Progressive intellectual Noam Chomsky has voiced his opinion over the ongoing barrage of “anti-Semitism” allegations against the Labour party, calling them a “disgrace” and an “insult to the memory” of Holocaust victims.
The left-wing icon rallied in support of the party led by Jeremy Corbyn, and MP Chris Williamson in particular, arguing that the embattled politician did not say anything anti-Semitic in reality.
“The way charges of anti-Semitism are being used in Britain to undermine the Corbyn-led Labour Party is not only a disgrace, but also –to put it simply – an insult to the memory of the victims of the Holocaust,” Chomsky told independent journalist Matt Kennard in an e-mailed statement.
The statements by Williamson are not anti-Semitic by any means, Chomsky argued. The MP got himself under a barrage of criticism and accusations of anti-Semitism this February, when he said that the Labour was being “demonized as a racist, bigoted party,” partly due to its own defensive response to criticism and being “too apologetic.”
The politician was ultimately forced to apologize himself and was suspended from the party, briefly readmitted late in June, and suspended again two days later.
“The charges against Chris Williamson are a case in point. There is nothing even remotely anti-Semitic in his statement that Labour has ‘given too much ground’ and ‘been too apologetic’ in defending its record of addressing ‘the scourge of anti-Semitism’ beyond that of any other party, as he himself had done, on public platforms and in the streets,” Chomsky pointed out. The Labour party has repeatedly faced accusations of anti-Semitism, and launched an internal procedure to tackle the issue back in April 2018. The self-flagellation that resulted in various sanctions against some 300 members apparently did not help, as the party continues to repeatedly face such accusations – both from within and from the outside.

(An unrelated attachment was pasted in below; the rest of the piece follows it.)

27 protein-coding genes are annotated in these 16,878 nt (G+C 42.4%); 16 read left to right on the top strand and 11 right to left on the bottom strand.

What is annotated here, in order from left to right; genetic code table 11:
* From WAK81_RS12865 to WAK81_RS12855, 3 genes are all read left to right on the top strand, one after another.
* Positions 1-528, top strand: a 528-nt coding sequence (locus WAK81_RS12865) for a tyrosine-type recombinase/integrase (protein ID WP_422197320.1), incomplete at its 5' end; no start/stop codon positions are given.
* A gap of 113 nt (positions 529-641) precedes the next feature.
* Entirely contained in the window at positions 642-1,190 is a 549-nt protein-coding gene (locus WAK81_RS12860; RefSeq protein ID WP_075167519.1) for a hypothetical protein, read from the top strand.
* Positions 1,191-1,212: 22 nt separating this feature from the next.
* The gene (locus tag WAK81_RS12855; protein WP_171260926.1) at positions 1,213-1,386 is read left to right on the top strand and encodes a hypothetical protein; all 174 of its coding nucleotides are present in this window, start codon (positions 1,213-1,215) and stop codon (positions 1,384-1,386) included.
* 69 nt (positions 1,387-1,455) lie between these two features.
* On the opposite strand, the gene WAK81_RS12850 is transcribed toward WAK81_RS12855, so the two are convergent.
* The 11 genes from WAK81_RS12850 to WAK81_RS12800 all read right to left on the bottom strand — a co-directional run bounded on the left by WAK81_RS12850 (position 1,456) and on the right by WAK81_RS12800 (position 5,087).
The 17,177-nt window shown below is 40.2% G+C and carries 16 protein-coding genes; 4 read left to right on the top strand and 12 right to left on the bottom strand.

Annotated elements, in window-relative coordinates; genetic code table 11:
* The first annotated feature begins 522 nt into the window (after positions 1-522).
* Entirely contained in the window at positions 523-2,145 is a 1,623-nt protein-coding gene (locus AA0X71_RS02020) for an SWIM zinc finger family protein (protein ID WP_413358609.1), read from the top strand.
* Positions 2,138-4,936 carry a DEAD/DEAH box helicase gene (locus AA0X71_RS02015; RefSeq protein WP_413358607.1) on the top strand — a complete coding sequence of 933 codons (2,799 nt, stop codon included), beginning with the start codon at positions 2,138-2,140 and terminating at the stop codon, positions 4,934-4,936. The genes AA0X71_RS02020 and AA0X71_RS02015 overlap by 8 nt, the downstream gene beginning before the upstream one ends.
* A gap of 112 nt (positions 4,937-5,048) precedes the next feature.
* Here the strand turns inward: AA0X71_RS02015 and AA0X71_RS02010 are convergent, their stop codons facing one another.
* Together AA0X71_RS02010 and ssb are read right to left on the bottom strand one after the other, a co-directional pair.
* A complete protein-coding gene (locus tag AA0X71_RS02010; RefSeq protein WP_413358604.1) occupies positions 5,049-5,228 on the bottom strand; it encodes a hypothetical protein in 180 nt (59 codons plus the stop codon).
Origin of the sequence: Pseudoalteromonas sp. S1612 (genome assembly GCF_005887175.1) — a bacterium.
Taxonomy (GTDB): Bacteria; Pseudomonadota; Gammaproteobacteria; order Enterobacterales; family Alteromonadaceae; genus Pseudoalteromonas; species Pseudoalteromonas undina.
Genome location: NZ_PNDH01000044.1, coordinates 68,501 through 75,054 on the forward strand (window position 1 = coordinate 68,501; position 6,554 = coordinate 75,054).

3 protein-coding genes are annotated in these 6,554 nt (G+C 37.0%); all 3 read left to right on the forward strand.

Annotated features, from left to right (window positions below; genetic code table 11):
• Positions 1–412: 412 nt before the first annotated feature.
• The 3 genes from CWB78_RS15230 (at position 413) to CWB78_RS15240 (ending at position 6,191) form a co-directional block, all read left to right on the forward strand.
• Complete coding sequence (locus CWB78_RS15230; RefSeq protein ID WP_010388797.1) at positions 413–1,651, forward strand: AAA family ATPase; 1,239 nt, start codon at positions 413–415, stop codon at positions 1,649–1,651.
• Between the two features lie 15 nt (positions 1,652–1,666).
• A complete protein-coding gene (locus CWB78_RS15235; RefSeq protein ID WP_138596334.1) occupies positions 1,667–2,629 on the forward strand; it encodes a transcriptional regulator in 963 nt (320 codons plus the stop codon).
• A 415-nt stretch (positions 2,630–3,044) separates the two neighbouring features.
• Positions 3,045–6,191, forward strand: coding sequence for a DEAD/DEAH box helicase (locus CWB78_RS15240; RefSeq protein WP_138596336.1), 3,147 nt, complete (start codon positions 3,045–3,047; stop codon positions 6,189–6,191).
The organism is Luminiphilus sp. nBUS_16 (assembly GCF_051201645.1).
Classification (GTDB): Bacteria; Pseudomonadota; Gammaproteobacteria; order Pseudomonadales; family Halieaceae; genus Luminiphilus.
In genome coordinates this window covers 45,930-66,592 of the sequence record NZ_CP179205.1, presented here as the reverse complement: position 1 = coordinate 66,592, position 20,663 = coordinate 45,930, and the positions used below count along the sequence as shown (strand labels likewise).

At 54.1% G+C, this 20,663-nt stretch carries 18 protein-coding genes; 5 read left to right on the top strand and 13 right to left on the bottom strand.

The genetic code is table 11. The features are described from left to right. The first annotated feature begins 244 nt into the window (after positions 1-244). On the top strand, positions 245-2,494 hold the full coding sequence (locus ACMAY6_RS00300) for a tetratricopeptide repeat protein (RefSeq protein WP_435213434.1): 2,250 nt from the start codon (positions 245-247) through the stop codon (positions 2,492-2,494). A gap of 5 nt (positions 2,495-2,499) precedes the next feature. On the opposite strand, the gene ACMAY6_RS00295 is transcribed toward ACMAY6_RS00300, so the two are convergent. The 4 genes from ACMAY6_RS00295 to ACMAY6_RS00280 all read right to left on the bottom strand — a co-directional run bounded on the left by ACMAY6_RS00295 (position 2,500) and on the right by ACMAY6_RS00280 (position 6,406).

Earlier this year, such allegations were raised against Corbyn himself, after he wrote a preface for a new edition of the controversial book ‘Imperialism: A Study’ penned by John A. Hobson in the early 20th century. The book explores imperialism as a form of a capitalist oligarchy and indeed contains common anti-Jewish tropes, such as perceived dominance of the European financial market by “men of a single and peculiar race.”
Corbyn, however, dismissed all the accusations as “offensive,” while stating that he has been “exposing racism in any form” throughout his whole life.